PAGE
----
As someone who languished with dial up whilst all his friends got ADSL, then got ADSL and then moved to a location where the sync speeds weren’t all that great you can imagine why I’m always excited to hear good news about the NBN making progress. Sure I’m not stuck with my old 56K connection which served me well for the better part of a decade but I can think of enough uses for a 100Mbit connection that would make my life a whole lot easier (none more so than being able to host my own websites with a decent amount of bandwidth behind them). There’s been little news on how the roll out has been going and the only recent good news was that it wouldn’t be canned because of the hung parliament. Picking through my month sized backlog of blogs and news articles today changed that however.
On Friday it seems that the Senate approved a bill which splits Telstra’s wholesale and retail arms effectively putting an end to the natural monopoly advantage that Telstra had over every communications company in Australia. Back when I first heard about the government attempting to do this it seemed more likely that Telstra would be doing the separation themselves under the watchful eye of the ACCC. This legislation shows that such an arrangement couldn’t be met and instead the government has made good on its promise ensuring that the NBN can proceed as planned. Telstra isn’t wholly losing out in this deal however but they will be competing on level ground with the other telcos once the separation is complete.
The cost to the Australian public for this deal is $11 billion and that pays for all the copper networks and the Telstra customers that will be migrated over to NBNco. That cost may seem high however the alternative is to duplicate much of the infrastructure that supports the copper network, namely the cable ducts. Replicating that entire network just for the fibre cables would consume much more than the amount than what’s being paid to Telstra, especially if you factor in the costs of disrupting everyone while you dig trenches up major roads. Additionally with a good chunk of Telstra’s shares still being held by Australians and the Australian Government (to the tune of 10.9%) it works in Australia’s best interests to not tear into Telstra too ravenously, even if they deserve it.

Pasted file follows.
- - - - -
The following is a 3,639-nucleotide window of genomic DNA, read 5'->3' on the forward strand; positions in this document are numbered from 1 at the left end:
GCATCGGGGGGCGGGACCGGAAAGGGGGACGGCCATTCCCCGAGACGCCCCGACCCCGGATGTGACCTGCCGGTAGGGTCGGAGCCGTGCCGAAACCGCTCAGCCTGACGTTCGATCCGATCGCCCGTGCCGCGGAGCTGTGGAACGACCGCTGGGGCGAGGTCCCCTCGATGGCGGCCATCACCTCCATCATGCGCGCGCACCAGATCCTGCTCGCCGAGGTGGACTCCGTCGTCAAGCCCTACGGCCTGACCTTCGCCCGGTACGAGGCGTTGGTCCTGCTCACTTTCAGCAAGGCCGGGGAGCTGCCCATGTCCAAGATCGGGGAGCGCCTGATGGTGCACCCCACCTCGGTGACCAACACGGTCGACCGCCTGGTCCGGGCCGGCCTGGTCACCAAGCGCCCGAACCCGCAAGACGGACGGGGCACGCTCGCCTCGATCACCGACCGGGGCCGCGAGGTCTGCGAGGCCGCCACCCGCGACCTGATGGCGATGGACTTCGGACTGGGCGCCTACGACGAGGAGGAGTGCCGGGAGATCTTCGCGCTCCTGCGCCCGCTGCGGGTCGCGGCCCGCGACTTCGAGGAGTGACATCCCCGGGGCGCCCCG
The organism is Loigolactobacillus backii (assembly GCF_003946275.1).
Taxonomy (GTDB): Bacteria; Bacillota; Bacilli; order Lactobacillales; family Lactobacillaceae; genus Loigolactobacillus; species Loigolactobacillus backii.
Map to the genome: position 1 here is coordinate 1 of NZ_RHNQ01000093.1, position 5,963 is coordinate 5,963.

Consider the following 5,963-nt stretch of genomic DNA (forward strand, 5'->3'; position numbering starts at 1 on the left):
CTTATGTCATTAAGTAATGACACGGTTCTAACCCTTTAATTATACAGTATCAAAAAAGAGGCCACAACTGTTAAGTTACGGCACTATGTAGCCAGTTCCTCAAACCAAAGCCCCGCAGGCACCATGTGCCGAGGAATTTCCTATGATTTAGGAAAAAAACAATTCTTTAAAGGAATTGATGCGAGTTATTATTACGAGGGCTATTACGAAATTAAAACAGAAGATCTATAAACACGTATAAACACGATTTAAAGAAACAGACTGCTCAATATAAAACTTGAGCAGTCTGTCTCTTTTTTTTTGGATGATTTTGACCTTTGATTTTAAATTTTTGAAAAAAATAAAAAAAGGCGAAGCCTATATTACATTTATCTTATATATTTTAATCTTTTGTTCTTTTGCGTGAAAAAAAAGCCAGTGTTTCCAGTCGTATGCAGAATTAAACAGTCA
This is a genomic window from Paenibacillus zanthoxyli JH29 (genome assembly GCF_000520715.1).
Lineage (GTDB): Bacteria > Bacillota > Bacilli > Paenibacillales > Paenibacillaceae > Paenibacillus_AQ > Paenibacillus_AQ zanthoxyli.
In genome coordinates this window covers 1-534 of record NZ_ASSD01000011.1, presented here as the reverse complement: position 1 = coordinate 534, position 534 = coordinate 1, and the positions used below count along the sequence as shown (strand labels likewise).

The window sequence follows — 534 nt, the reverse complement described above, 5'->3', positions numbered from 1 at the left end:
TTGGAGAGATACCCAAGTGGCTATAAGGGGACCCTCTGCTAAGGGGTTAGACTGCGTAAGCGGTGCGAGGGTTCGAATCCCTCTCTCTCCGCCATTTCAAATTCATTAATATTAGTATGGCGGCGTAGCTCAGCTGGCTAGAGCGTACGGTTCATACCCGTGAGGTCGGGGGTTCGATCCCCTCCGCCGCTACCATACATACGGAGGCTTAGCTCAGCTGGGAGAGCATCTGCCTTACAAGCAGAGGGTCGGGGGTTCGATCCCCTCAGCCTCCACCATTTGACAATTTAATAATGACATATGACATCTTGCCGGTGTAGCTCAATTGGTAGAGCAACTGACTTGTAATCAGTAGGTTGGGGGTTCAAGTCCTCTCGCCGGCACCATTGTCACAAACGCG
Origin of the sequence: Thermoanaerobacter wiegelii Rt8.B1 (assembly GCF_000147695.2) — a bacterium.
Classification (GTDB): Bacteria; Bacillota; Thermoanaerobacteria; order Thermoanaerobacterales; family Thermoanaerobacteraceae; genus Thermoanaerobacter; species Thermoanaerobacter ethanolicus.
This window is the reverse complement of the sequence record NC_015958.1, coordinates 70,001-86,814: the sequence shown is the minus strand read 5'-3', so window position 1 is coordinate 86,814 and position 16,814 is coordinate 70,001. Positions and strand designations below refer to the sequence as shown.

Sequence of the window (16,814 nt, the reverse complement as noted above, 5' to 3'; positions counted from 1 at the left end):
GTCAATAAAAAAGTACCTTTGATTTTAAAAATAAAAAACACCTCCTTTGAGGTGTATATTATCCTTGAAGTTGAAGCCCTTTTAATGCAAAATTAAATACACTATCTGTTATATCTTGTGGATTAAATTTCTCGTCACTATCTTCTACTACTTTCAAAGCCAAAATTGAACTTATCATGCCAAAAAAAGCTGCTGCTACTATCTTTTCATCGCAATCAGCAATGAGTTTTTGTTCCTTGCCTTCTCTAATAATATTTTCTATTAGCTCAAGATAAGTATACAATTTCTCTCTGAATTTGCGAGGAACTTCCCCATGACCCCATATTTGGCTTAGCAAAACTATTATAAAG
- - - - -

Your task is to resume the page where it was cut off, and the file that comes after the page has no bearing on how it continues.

The deal is fantastic news for the NBN program. Back during the election there was the distinct possibility that the hung parliament could have swung the other way which would have had it scrapped in favour of the Liberal party’s cheaper option. With that obstacle avoided it meant that the fledgling NBNco could continue the work it was doing in the initial pilot areas whilst plans for the larger implementations took shape. Now with Telstra’s network under their belt they can begin developing roll out strategies for larger deployments. That also means that should we face a change of incumbent parties in the next election it will be far too politically toxic for them to can it and Australia will end up with one of the most advanced communications networks in the world.
We are of course many years away from the majority of us receiving the benefits that the NBN will provide but it’s always good to hear that it’s still making steps towards its realisation. With the Internet filter dying an (albeit extremely slow) death the future of communications in Australia is starting to look a whole lot brighter than when it was back when I first started writing about it. Hopefully I can continue along those lines for many years to come, I’d hate to have to write about why the filter should die again